I’d been supporting Turner for a couple years — he got to me before Jean Chrétien did, basically. He died on Saturday at age 91.

My Dad picked me up at the airport. I was happy to see him and happy to be back in Calgary. But we were quiet as we drove home, listening to the election coverage on the radio.

As we pulled into my parents’ northwest Calgary driveway, Turner came on the radio. He had won his seat in Vancouver Quadra, but his party had been decimated.

This was the moment that comes in every campaign, when all your work, ideas, emotion and hopes and dreams are decided by someone else.

And it was all over, just like that. So I can’t remember everything he said.

But I do remember this. As my Dad and I sat in the driveway, listening to him, Turner said: “The people are always right.”

I cried a bit when I heard him say that.

That moment is when you see political leaders for who they really are. There are no more rallies, no more speeches, no more votes to count. It’s over. And you get to see them for who they really are, even if for the most fleeting of moments.

And that’s what we heard. Turner was a democrat who believed deeply — in his soul — in the judgment and the wisdom of the people. That’s mostly what characterized his time in public life, too: a belief that the people’s will was inviolate.

That was the paradox of John Turner: he believed in that old-fashioned notion that the people knew best. They don’t always, of course: witnessing the foul, fetid Donald Trump era from afar, we know by now that the people aren’t always right. The people are often terribly, terribly wrong.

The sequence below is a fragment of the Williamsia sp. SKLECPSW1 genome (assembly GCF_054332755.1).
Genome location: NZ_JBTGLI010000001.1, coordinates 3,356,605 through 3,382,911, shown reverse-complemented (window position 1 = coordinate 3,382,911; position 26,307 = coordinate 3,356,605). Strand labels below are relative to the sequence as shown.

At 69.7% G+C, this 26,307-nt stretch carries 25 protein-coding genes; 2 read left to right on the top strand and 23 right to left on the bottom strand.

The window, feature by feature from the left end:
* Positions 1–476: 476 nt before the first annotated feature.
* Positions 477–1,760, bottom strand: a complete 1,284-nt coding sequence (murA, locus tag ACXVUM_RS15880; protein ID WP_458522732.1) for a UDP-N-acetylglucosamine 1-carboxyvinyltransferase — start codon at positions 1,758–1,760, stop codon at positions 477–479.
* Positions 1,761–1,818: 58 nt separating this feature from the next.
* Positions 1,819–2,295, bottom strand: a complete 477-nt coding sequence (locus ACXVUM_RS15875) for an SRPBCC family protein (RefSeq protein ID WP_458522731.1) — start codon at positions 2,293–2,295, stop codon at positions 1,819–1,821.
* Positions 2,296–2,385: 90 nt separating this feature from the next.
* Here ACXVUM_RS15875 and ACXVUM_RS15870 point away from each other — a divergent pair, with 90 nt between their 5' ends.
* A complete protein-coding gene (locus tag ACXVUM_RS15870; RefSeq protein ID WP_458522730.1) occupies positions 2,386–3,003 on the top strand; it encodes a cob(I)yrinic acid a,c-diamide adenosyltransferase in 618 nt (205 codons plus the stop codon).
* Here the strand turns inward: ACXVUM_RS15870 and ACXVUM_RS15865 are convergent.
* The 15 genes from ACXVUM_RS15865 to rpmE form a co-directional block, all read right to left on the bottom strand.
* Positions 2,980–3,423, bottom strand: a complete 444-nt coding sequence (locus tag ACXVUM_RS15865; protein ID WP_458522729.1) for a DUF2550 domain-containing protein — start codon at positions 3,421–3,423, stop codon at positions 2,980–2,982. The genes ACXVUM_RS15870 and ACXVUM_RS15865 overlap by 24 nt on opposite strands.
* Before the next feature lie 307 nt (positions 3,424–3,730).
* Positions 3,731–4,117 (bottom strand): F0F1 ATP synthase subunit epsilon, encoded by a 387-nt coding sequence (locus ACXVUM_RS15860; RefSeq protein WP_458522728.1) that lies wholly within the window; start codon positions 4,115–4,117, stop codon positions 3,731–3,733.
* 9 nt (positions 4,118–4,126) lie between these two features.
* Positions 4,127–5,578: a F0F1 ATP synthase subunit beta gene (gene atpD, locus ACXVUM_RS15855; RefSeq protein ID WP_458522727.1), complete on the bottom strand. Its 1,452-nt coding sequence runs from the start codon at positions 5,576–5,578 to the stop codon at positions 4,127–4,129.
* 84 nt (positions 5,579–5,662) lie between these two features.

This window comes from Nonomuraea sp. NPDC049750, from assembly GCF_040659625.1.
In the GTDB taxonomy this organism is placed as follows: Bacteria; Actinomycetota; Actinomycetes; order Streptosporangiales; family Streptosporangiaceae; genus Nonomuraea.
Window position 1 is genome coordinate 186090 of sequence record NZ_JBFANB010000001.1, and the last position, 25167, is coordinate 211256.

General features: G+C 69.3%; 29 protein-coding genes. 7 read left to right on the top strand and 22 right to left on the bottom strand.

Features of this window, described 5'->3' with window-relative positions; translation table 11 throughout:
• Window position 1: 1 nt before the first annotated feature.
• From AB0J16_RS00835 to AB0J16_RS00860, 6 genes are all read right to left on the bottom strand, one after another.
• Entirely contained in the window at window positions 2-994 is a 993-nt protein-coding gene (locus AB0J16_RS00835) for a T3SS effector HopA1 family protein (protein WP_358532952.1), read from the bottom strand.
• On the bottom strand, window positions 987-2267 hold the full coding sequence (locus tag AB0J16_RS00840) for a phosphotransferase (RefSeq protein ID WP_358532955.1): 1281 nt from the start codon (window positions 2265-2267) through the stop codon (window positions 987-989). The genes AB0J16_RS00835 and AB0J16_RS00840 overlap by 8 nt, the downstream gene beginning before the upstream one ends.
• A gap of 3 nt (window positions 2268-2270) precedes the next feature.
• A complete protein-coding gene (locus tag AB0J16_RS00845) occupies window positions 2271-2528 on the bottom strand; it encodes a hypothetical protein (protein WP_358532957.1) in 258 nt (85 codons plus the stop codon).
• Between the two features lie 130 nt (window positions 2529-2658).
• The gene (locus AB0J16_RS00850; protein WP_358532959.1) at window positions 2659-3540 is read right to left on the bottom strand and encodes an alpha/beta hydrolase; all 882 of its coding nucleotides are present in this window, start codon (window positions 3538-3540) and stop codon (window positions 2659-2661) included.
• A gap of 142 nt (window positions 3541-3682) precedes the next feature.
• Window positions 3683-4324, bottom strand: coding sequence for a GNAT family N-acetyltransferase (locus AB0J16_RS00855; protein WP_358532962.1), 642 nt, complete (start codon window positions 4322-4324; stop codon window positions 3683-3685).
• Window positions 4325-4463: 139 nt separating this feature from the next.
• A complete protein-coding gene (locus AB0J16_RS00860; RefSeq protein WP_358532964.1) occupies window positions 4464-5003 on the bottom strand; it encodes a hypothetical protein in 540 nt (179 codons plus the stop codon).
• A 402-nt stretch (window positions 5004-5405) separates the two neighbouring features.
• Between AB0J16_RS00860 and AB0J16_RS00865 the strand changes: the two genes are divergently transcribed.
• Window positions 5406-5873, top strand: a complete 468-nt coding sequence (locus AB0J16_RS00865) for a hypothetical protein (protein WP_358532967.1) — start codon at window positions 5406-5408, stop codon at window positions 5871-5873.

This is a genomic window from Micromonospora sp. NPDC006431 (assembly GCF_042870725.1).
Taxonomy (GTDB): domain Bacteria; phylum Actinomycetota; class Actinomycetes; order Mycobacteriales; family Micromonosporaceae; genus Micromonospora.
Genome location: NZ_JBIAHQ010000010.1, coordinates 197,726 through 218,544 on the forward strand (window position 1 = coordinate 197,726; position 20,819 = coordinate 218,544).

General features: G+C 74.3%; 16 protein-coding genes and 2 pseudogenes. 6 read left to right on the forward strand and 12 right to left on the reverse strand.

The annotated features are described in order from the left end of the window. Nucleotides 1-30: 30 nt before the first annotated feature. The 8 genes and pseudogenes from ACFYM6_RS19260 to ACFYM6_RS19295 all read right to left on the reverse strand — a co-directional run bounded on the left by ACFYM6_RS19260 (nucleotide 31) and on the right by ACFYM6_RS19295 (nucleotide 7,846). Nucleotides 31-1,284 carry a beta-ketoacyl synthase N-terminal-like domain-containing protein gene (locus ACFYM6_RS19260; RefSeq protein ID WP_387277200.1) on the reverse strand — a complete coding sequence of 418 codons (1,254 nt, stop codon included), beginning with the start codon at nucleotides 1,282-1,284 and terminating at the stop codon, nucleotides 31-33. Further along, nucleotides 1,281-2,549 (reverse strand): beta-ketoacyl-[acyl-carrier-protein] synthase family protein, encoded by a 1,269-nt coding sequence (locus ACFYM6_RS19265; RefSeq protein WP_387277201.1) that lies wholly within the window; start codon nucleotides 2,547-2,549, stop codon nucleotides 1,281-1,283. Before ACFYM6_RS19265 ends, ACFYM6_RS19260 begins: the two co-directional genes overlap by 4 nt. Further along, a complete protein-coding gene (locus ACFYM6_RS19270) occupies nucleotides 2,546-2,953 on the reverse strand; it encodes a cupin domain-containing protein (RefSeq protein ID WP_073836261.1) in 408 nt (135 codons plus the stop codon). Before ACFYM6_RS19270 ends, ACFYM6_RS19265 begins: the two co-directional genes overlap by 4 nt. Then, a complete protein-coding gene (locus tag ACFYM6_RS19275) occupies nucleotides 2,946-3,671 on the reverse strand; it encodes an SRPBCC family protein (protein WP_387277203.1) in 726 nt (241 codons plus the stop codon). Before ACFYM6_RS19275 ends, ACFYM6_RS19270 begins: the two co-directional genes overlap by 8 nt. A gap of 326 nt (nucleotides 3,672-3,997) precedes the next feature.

But Turner forever considered that to be an article of faith, a truth that deserved defending. It reflected the dignity he showed on election night in 1984 and it was seen in all that followed — when his caucus worked to jettison him and he seemed almost perpetually bewildered by their inability to accept a democratic vote.

Was he a man out of time?

Perhaps. That’s why he lost, some say: he clung to a long-ago, long-abandoned Canada, where there were no negative ads, no personal attacks, no Twitter. He left in the 1970s, when politics was about service and solemnity. And he returned in the 1980s, when politics was no longer about either.

Politics had changed. He hadn’t. He didn’t.

The last time I saw him, I introduced him at a 2015 Liberal event in Oshawa where I had asked him to speak. He was in a wheelchair and much older. He was handsome, but no longer as handsome as he had been, and a bit frail.

He listened as I told the story of that night, when he said the people were always right.

Later, after he spoke in support of the Oshawa Liberal candidate, he pulled me closer. “You remember what I said that night, eh?”

I told him I did.

He patted me on the arm. “Good,” he said. “Good.”

And then he had this faraway look, remembering what could have been — and what was.

[Warren Kinsella is a Canadian journalist, political adviser and commentator.]